Baby is on the move! Whether crawling, cruising, or even walking a little, your baby has started to interact with their environment.

Whether this means flipping through baby books, imitating simple play, or showing a strong reaction after eating a new food, it’s easier than ever to tell what baby thinks about what they’re experiencing.

While every child develops at a different pace, here are the progress points you should note in order to update your pediatrician about your baby’s growth.

9-Month-Old Baby Share on Pinterest

9 month old baby

The two most important things to look out for at 9 months are a surge in physical independence and an urge to explore.

In this sense, a little frustration is normal. A baby who can’t walk quite yet but is crawling and cruising usually gets frustrated when they can’t do everything they want. That said, don’t be surprised if baby gets sad when you leave. They’re not ready to give up their personal ride share service just yet. Mobility milestones at 9 months include:

  • sitting without support
  • creeping or crawling
  • using both hands to explore toys
  • turning head to visually track objects
  • more control while rolling or sitting
  • starting to pull to stand
  • enjoying bouncing up and down or rocking back and forth
  • trying to lean toward, reach for, and pick up toys

9 month old baby

This is such a vital stage for sensory development. Your baby is all about exploration of the world around them, and for the first time they have the physical mobility to do it! The sensory behaviors you’re looking for include:

  • exploring and examining an object using both hands and mouth
  • turning several pages of a chunky board book at once
  • experimenting with the amount of force needed to pick up different objects
  • focusing on objects near and far
  • investigating shapes, sizes, and textures
  • observing environment from a variety of positions

A new development in baby’s short life: Cognition is more easily tracked by verbal communication now.

When you ask and gesture to baby to turn off the light, do they reach for the switch? When you say Grandma called, do they seem to recognize the name? Whether or not your baby is speaking beyond a babble yet, you should feel like you’re communicating with them better than ever. The behaviors you’re looking for include:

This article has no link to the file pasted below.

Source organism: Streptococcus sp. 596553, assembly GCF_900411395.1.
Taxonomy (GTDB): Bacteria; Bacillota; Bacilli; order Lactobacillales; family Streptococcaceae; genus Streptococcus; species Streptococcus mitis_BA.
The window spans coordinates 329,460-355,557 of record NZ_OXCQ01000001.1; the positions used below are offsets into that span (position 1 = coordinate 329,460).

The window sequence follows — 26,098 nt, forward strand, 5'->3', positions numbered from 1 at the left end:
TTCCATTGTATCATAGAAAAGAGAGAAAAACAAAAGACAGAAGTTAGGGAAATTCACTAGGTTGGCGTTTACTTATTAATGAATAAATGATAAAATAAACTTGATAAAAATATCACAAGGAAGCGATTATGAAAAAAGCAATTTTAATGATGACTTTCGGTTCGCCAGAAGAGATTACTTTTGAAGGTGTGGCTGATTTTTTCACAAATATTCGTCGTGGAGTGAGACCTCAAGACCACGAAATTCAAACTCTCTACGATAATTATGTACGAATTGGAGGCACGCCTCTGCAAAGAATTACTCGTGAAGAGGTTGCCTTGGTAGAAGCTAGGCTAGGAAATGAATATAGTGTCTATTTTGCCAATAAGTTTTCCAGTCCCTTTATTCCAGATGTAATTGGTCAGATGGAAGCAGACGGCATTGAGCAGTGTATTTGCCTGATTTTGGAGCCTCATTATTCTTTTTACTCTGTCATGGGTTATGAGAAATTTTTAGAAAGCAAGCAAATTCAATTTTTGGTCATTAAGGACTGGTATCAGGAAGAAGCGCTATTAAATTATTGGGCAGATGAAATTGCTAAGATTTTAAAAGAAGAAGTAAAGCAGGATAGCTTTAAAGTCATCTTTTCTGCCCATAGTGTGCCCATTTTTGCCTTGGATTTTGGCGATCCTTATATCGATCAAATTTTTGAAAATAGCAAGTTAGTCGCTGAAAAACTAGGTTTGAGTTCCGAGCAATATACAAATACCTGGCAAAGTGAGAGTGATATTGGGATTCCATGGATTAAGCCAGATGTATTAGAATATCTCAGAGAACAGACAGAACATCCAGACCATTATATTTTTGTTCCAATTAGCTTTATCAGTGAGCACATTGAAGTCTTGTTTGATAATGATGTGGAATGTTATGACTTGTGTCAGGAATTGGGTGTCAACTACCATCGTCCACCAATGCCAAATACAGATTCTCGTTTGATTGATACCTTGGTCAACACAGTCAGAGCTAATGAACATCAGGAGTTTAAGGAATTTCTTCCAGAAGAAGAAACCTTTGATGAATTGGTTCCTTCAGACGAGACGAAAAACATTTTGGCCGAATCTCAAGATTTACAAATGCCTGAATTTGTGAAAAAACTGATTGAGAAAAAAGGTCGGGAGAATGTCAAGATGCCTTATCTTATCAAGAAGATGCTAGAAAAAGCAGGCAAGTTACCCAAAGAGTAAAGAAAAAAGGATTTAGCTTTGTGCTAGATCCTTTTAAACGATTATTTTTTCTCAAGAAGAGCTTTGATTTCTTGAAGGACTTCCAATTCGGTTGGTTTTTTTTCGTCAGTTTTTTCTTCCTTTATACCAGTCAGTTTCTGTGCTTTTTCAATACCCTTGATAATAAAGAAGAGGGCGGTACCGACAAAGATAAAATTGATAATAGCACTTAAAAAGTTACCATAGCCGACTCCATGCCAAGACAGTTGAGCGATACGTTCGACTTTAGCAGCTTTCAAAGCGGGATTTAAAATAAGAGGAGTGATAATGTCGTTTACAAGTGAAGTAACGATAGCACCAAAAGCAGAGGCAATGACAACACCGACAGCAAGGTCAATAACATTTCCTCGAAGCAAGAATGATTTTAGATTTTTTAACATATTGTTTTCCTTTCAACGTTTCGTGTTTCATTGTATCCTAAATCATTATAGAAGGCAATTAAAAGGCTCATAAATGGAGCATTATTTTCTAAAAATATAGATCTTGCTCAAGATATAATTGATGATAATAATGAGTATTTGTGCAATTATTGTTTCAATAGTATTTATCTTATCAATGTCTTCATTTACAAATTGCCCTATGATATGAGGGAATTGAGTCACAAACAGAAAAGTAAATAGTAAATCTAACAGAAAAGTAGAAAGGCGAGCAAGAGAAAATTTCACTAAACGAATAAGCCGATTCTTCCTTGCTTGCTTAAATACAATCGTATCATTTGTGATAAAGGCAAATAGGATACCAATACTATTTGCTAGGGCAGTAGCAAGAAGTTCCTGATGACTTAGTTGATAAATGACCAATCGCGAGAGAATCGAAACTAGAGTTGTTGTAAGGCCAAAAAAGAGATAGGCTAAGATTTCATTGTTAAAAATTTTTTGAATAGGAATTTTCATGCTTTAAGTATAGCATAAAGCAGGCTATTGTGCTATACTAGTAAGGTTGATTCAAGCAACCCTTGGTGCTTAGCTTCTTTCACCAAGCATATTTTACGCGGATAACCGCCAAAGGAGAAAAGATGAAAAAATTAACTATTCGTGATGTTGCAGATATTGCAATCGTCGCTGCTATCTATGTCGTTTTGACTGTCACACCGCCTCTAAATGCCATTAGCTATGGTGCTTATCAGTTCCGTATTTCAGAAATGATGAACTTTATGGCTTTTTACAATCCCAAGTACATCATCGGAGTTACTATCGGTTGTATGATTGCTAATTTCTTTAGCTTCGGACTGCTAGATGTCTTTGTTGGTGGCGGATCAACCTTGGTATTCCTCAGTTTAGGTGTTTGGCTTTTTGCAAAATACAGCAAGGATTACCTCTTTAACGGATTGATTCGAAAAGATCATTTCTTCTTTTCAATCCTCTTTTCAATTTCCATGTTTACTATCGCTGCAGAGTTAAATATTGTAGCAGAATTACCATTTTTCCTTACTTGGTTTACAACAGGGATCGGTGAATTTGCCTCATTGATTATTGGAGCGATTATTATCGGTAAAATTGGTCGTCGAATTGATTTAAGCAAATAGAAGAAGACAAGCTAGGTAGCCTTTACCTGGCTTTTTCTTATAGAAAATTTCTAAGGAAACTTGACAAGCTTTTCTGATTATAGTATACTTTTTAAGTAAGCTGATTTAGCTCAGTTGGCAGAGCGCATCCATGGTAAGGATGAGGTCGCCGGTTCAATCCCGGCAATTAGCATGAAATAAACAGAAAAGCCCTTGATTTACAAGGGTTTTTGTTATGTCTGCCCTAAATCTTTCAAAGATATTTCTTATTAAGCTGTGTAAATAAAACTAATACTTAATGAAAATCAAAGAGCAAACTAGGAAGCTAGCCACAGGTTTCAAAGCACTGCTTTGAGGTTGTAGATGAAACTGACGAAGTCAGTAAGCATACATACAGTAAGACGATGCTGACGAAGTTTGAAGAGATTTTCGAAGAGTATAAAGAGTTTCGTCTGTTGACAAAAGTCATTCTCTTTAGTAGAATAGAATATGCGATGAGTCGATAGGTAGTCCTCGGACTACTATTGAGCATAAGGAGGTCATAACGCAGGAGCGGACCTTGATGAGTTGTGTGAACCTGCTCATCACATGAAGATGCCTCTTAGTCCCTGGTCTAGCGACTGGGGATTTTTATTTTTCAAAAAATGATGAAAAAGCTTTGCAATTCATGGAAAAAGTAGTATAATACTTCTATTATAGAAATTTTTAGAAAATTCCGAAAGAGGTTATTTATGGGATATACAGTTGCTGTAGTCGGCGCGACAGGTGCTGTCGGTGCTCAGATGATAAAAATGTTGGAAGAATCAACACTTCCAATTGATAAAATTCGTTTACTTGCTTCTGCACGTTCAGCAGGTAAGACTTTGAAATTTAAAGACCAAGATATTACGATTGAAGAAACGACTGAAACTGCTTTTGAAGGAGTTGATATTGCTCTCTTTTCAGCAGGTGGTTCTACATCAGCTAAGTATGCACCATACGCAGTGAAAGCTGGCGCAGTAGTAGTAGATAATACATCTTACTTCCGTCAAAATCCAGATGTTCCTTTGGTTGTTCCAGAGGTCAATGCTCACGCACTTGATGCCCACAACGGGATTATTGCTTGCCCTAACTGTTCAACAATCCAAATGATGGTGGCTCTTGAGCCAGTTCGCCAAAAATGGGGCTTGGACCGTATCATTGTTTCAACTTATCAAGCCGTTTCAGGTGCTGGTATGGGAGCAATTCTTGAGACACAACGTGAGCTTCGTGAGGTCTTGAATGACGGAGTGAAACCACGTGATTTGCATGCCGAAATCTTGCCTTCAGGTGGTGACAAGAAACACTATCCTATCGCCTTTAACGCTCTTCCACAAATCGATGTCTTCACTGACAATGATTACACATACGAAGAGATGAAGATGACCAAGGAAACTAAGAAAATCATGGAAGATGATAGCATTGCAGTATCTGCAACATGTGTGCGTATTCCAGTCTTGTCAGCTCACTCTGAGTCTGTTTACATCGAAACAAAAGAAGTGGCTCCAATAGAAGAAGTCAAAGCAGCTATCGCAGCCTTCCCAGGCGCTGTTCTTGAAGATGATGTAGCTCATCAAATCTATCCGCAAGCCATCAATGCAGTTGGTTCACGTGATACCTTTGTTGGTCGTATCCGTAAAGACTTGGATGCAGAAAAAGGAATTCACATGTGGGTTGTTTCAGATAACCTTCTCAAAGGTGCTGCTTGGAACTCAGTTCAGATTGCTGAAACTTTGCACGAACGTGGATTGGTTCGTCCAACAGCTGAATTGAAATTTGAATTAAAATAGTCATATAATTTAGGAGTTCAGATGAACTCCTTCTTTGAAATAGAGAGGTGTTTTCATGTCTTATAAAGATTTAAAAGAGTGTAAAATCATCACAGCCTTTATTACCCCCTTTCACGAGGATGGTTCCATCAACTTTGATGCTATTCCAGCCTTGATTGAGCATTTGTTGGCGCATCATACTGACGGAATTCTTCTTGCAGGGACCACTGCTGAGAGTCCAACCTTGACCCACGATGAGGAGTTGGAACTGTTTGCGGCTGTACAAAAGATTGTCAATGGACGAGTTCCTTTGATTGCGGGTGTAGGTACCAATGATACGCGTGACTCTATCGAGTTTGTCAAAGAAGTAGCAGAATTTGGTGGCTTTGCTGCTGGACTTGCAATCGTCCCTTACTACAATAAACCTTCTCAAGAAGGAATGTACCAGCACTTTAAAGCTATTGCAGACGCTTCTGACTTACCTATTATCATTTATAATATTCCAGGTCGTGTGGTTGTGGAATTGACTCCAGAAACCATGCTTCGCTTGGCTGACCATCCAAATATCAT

• using increased variety of sounds and syllable combinations in babbling
  • looking at familiar objects and people when named
  • recognizing their name
  • beginning to use hand movements to communicate wants and needs
  • follows some routine commands when paired with gestures
  • distinguishing between familiar and unfamiliar voices
  • shows recognition of commonly used words
  • mimics facial expressions and gestures

Your pediatrician should be a valuable resource for you as well as your baby. You should never be afraid to switch doctors or get a second opinion, even if you’ve been going to the same one since baby was born.

As baby gets older, your questions will only become more varied and personal, so give yourself the gut check: Is this the doctor I want traveling with my child past the baby stage?

If you do have that essential trust established, some good questions at this stage include the following:

  • What isn’t safe for baby to be around and what needs to be stored?
  • How much baby-proofing is necessary to both encourage exploration and protect baby?
  • Can you do the weighing at the end of the appointment? My baby doesn’t like the scale.
  • How do I get my baby to eat this vegetable, meat, or fruit if they don’t like it?
  • What should I look out for in their development in the next few months?
  • Are there any voluntary immunizations I should consider for my child?

If by 9 months your baby is struggling to express themselves vocally or to make any independent movement, you should make an appointment with your pediatrician right away. Here are additional red flags to bear in mind as you care for baby:

  • doesn’t reach for objects or put objects in their mouth
  • doesn’t seem to recognize familiar people
  • doesn’t play games involving back and forth
  • doesn’t sit with help
  • doesn’t respond to their own name

The last few months before your baby turns 1 are months of transition. Your baby is learning the building blocks to be independent emotionally, physically, and cognitively.

It can be tempting to push your child toward these milestones, but one of the biggest ways you can help your baby grow is to provide a stable, supportive environment. After all, it’s so much more fun to take the leap into something new when we absolutely know our parents are there to catch us if we fall.

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